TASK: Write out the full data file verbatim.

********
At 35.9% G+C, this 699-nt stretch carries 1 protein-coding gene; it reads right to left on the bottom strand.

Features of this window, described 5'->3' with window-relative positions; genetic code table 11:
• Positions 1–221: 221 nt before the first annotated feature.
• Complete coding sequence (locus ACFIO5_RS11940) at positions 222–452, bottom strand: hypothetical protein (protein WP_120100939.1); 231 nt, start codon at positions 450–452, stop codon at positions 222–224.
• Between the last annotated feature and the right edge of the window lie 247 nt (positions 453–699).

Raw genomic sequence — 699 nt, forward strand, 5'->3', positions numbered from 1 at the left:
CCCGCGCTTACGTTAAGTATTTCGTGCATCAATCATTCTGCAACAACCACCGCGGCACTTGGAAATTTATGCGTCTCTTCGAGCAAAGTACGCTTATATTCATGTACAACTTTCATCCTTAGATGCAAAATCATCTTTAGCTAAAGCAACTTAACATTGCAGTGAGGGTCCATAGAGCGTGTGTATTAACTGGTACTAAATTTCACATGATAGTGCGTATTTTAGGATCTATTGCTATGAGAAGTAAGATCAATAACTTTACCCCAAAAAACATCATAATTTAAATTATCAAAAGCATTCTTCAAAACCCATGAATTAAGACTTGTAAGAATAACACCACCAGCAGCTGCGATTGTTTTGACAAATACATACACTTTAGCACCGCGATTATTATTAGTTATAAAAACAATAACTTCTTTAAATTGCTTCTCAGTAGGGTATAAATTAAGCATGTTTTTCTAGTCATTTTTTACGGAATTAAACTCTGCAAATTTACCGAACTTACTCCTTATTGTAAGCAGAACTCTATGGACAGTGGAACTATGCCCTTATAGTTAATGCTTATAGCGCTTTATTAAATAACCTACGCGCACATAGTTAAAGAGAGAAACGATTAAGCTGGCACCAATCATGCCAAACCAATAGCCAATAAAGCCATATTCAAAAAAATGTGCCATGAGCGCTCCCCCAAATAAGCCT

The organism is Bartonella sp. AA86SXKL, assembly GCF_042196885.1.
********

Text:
At 35.9% G+C, this 699-nt stretch carries 1 protein-coding gene; it reads right to left on the bottom strand.

Features of this window, described 5'->3' with window-relative positions; genetic code table 11:
• Positions 1–221: 221 nt before the first annotated feature.
• Complete coding sequence (locus ACFIO5_RS11940) at positions 222–452, bottom strand: hypothetical protein (protein WP_120100939.1); 231 nt, start codon at positions 450–452, stop codon at positions 222–224.
• Between the last annotated feature and the right edge of the window lie 247 nt (positions 453–699).

Raw genomic sequence — 699 nt, forward strand, 5'->3', positions numbered from 1 at the left:
CCCGCGCTTACGTTAAGTATTTCGTGCATCAATCATTCTGCAACAACCACCGCGGCACTTGGAAATTTATGCGTCTCTTCGAGCAAAGTACGCTTATATTCATGTACAACTTTCATCCTTAGATGCAAAATCATCTTTAGCTAAAGCAACTTAACATTGCAGTGAGGGTCCATAGAGCGTGTGTATTAACTGGTACTAAATTTCACATGATAGTGCGTATTTTAGGATCTATTGCTATGAGAAGTAAGATCAATAACTTTACCCCAAAAAACATCATAATTTAAATTATCAAAAGCATTCTTCAAAACCCATGAATTAAGACTTGTAAGAATAACACCACCAGCAGCTGCGATTGTTTTGACAAATACATACACTTTAGCACCGCGATTATTATTAGTTATAAAAACAATAACTTCTTTAAATTGCTTCTCAGTAGGGTATAAATTAAGCATGTTTTTCTAGTCATTTTTTACGGAATTAAACTCTGCAAATTTACCGAACTTACTCCTTATTGTAAGCAGAACTCTATGGACAGTGGAACTATGCCCTTATAGTTAATGCTTATAGCGCTTTATTAAATAACCTACGCGCACATAGTTAAAGAGAGAAACGATTAAGCTGGCACCAATCATGCCAAACCAATAGCCAATAAAGCCATATTCAAAAAAATGTGCCATGAGCGCTCCCCCAAATAAGCCT

The organism is Bartonella sp. AA86SXKL, assembly GCF_042196885.1.